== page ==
Last Thursday, September 4th, the Tender Tots Child Care Center located on 137th street in The Bronx showed their support for ALS. Some of the staff members participated in the ‘ALS Ice Bucket Challenge’ to bring awareness and raise money. Twelve of our staff members participated and for each person $10 dollars was donated to The ALS Association to aid in the research being done to find a cure. Below you will find some information about ALS. We implore you to get involved, donate, and spread the word; together we can help find a cure.
The director at the 137th location, Ms. Goicochea would like to thank all the parents that participated in our challenge. They had lots of fun pouring the water on the teachers!! She would also like to think her staff members: Ms. G, Ms. Olga, Ms. Ashanti, Ms. Romero, Ms. Moreno; second group is Ms. Catherine, Ms. Tyiesha, Ms. Diaz, Ms. Jefferson, Ms. Hazel, Ms. Jackie, and Ms. Ashley. (Order of appearance) Finally, she would like MJ Abiva for recording and editing the footage used for our video.
“Amyotrophic lateral sclerosis (ALS), often referred to as “Lou Gehrig’s Disease,” is a progressive neurodegenerative disease that affects nerve cells in the brain and the spinal cord. Motor neurons reach from the brain to the spinal cord and from the spinal cord to the muscles throughout the body. The progressive degeneration of the motor neurons in ALS eventually leads to their death. When the motor neurons die, the ability of the brain to initiate and control muscle movement is lost. With voluntary muscle action progressively affected, patients in the later stages of the disease may become totally paralyzed.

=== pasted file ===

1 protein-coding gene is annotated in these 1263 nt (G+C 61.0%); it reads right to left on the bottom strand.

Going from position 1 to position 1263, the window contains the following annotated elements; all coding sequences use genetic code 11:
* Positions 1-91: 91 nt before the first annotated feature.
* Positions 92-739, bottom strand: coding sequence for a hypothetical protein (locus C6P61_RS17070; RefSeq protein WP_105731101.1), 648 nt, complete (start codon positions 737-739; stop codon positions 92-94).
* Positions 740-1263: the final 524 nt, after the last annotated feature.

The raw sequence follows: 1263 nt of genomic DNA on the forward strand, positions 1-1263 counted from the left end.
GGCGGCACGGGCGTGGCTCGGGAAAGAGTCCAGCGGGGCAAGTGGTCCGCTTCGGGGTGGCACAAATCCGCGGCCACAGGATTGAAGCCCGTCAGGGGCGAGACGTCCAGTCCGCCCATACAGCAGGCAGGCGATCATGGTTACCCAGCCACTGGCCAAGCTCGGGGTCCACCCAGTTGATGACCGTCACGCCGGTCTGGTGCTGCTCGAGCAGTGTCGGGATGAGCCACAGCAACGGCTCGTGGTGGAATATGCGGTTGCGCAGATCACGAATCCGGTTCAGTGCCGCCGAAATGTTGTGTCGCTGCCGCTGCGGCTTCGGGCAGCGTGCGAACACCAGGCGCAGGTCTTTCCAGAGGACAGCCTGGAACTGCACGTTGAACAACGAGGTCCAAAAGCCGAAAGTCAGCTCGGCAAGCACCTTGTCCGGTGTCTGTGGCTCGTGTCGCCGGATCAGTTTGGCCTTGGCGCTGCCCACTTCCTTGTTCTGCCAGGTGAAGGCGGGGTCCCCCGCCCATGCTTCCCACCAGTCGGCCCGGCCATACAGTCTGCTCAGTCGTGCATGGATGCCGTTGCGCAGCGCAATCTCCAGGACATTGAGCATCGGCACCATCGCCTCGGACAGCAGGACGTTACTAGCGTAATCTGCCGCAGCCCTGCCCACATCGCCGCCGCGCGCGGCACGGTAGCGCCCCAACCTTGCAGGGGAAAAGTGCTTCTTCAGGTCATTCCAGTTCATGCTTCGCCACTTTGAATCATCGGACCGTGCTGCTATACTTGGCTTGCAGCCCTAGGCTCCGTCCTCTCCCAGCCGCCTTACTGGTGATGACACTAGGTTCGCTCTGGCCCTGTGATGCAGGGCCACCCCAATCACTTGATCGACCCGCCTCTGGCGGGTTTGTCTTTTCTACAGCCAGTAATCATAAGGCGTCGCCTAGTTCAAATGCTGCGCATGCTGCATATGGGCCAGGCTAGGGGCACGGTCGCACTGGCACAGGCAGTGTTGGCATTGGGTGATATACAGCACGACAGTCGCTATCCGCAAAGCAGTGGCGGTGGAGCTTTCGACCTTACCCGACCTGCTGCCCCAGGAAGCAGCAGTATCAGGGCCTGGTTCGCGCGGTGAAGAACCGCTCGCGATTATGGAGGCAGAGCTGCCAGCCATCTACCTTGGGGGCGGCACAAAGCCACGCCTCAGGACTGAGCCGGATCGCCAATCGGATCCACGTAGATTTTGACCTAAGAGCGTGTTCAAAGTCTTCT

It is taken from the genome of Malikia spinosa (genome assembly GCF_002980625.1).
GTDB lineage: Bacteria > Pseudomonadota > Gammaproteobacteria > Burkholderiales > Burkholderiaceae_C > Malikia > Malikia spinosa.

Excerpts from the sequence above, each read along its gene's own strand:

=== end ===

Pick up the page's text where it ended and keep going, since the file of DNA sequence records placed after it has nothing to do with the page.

A-myo-trophic comes from the Greek language. “A” means no or negative. “Myo” refers to muscle, and “Trophic” means nourishment–”No muscle nourishment.” When a muscle has no nourishment, it “atrophies”or wastes away. “Lateral” identifies the areas in a person’s spinal cord where portions of the nerve cells that signal and control the muscles are located. As this area degenerates it leads to scarring or hardening (“sclerosis”) in the region.
As motor neurons degenerate, they can no longer send impulses to the muscle fibers that normally result in
muscle movement. Early symptoms of ALS often include increasing muscle weakness, especially involving the
arms and legs, speech, swallowing or breathing. When muscles no longer receive the messages from the motor neurons that they require to function, the muscles begin to atrophy (become smaller). Limbs begin to look “thinner” as muscle tissue atrophies.”